Ok, Schism's long story short was basically Cyclops and Wolverine having a giant tizzy, culminating in an epic ocean side fistfight because they didn't agree on how each other were running the show so Cyclops packed it in and headed off to Utopia (a protected island for Mutantkind) with a bunch of mutants and Logan was left in charge of the rest, back at the X-Mansion/School.
Similar to my previous review of Wonder Woman, I’ve never held a fond place in my heart for 'The Fastest Man Alive' Wally West/ Barry Allen aka The Flash. Sure I’ve seen him do the rounds on Saturday morning Cartoons but the character has never endeared itself to me. The Flash, using the 'Speed Force', has the ability to attain velocity around the speed of light and does whatever he pleases at lightning speeds but is that really enough to base around 60 years worth of comics mythology on?
A true superhero for the New Age! Marijuanaman comes from the brain of Ziggy Marley, the eldest son of the revered reggae legend. Bringing the Cannabis Crusader to life are Joe Casey (Butcher Baker), handling the writing and Jim Mahfood (Clerks), the art, lettering and cover. The tagline for the 48 page, hard cover graphic novel promises 'This is not the comic you think it is' and promises to 'shatter all expectations'.
One of the most famous heroines in comics and part of the DC Comics so called 'Trinity' of characters (the other pair obviously being Supes and the Bat), the Amazonian Warrior Princess Diana otherwise known as Wonder Woman, was the recipient of a reboot and series makeover, part of the massive company and title-wide relaunch of the DC Universe called the 'New 52' intiative.
Last month, after releasing a series of one shots and mini series, IDW Publishing launched the first issue of an ongoing series of cult, fan-favourite film franchise Ghostbusters. The NYC based, para-psychologists have been appearing in comic book form since the late 1980's around the time Ghostbusters 2 was released. IDW are also big culprits of adapting very popular licensed franchises into comic book series but it's hard to hold it against them when they are mostly giving the fans what they want in varying degress of success and failure.
We've got 5 books approaching 2,000 pages. We've got the audio books totaling some 200 hours. And we've (so far) got a 10 hour, many million dollar budgeted, award winning miniseries on HBO.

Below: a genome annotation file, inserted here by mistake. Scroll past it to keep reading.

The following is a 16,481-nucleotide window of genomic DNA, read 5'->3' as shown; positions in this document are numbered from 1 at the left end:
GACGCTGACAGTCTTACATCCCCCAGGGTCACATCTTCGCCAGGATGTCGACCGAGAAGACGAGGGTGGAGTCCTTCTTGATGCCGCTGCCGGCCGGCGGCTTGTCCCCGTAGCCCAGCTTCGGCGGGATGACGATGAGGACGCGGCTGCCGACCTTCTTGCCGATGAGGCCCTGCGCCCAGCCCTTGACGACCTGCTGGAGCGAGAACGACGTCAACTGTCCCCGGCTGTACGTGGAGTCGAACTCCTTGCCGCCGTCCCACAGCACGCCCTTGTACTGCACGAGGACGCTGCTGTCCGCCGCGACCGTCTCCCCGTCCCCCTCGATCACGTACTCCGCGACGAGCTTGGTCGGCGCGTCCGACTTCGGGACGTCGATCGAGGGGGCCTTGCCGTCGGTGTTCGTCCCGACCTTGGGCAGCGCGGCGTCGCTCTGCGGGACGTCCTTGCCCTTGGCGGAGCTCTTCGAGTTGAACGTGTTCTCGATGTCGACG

Do we really need a comic book, too?
It just doesn’t seem necessary at all but it’s very smart marketing by the clever folks at Dynamite Entertainment because it’s a definite money spinner and if done successfully there is no end in sight for the series for many, many years to come.
The Mighty was a twelve-part, creator owned comic book series published by DC Comics beginning April of 2009. It was written by longtime fan favourite writer, Peter J. Tomasi with artist turned writer, Keith Champagne and gorgeously illustrated by Peter Snejbjerg. I first heard of it about halfway through this year when it began getting mentioned on various film websites as potentially getting made into a feature film through Paramount Pictures.
Gladstone's School for World Conquerors is one of the best series out and of course it's yet another creator-owned comic published by the unrivalled Image Comics. It is snappily written by Mark Andrew Smith with vibrant and eye popping art by Armand Villavert. It's best described as kind of like Harry Potter except it's no Hogwarts but a school for the youngsters of the menacing supervillians of the world.
At the start of this month, DC Comics launched an initiative entitled 'The New 52', rebooting almost their entire comics line and starting from scratch with 52 comics series all at number 1. Their grand plan was to reach new audiences by introducing their world famous heroes to people who were never into comics in the first place or too confused by years and years of continuity and mythology and their promise was that anyone could pick up a copy and immediately understand the story.
I'm keeping it extra classy this week with a review of one of the finest, most upstanding and highbrow publications you could possibly find on a dusty comic book rack today, M.I.L.F. Magnet. It is a 2009 one-shot (meaning not an ongoing series) written by Tony Lee and illustrated by Daniel Sampere and in my opinion was an attempt at replicating the success of another risqué one-shot published beforehand, The Pro, about a crime fighting prostitute. It was proudly published by a US company called Moonstone Books that specialises mostly in horror, westerns and pulp fiction tales.